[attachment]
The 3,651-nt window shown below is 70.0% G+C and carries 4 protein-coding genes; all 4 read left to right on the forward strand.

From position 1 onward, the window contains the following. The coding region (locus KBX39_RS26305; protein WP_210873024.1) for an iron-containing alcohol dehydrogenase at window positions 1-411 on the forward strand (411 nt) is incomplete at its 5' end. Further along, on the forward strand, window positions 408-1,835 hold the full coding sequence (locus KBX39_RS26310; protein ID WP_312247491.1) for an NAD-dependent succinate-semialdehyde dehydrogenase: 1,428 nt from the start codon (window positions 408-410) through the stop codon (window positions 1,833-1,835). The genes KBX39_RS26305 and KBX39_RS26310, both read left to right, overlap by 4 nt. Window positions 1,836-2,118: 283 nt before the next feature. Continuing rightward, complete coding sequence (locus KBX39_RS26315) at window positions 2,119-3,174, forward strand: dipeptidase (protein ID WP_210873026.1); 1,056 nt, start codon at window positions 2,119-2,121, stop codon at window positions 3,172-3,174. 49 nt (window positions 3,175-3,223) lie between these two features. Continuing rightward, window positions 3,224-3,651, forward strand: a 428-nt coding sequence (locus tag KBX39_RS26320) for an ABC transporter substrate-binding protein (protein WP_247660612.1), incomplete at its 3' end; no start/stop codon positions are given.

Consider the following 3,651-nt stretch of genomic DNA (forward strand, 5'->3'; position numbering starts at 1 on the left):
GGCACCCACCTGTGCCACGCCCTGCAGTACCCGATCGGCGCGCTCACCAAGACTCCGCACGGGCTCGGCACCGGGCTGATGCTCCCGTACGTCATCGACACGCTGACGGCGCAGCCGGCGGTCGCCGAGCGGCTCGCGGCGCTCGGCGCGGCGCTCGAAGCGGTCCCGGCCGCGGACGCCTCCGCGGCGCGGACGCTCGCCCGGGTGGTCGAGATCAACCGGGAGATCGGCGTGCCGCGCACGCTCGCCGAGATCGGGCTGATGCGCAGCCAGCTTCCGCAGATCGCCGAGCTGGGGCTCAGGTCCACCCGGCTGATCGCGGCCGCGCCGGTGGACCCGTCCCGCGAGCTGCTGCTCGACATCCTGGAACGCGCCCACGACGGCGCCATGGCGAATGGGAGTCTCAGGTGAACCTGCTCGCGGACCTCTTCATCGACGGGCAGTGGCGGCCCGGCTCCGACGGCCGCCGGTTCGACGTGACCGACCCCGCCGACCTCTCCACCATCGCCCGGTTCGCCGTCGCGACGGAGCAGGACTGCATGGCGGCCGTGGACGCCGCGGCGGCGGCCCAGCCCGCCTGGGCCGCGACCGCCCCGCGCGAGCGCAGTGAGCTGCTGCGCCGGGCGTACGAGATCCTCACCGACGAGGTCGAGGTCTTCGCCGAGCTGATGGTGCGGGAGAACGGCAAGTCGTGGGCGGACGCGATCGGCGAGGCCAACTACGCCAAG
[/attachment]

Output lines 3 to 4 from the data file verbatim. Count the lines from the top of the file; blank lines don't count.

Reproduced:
Consider the following 3,651-nt stretch of genomic DNA (forward strand, 5'->3'; position numbering starts at 1 on the left):
GGCACCCACCTGTGCCACGCCCTGCAGTACCCGATCGGCGCGCTCACCAAGACTCCGCACGGGCTCGGCACCGGGCTGATGCTCCCGTACGTCATCGACACGCTGACGGCGCAGCCGGCGGTCGCCGAGCGGCTCGCGGCGCTCGGCGCGGCGCTCGAAGCGGTCCCGGCCGCGGACGCCTCCGCGGCGCGGACGCTCGCCCGGGTGGTCGAGATCAACCGGGAGATCGGCGTGCCGCGCACGCTCGCCGAGATCGGGCTGATGCGCAGCCAGCTTCCGCAGATCGCCGAGCTGGGGCTCAGGTCCACCCGGCTGATCGCGGCCGCGCCGGTGGACCCGTCCCGCGAGCTGCTGCTCGACATCCTGGAACGCGCCCACGACGGCGCCATGGCGAATGGGAGTCTCAGGTGAACCTGCTCGCGGACCTCTTCATCGACGGGCAGTGGCGGCCCGGCTCCGACGGCCGCCGGTTCGACGTGACCGACCCCGCCGACCTCTCCACCATCGCCCGGTTCGCCGTCGCGACGGAGCAGGACTGCATGGCGGCCGTGGACGCCGCGGCGGCGGCCCAGCCCGCCTGGGCCGCGACCGCCCCGCGCGAGCGCAGTGAGCTGCTGCGCCGGGCGTACGAGATCCTCACCGACGAGGTCGAGGTCTTCGCCGAGCTGATGGTGCGGGAGAACGGCAAGTCGTGGGCGGACGCGATCGGCGAGGCCAACTACGCCAAG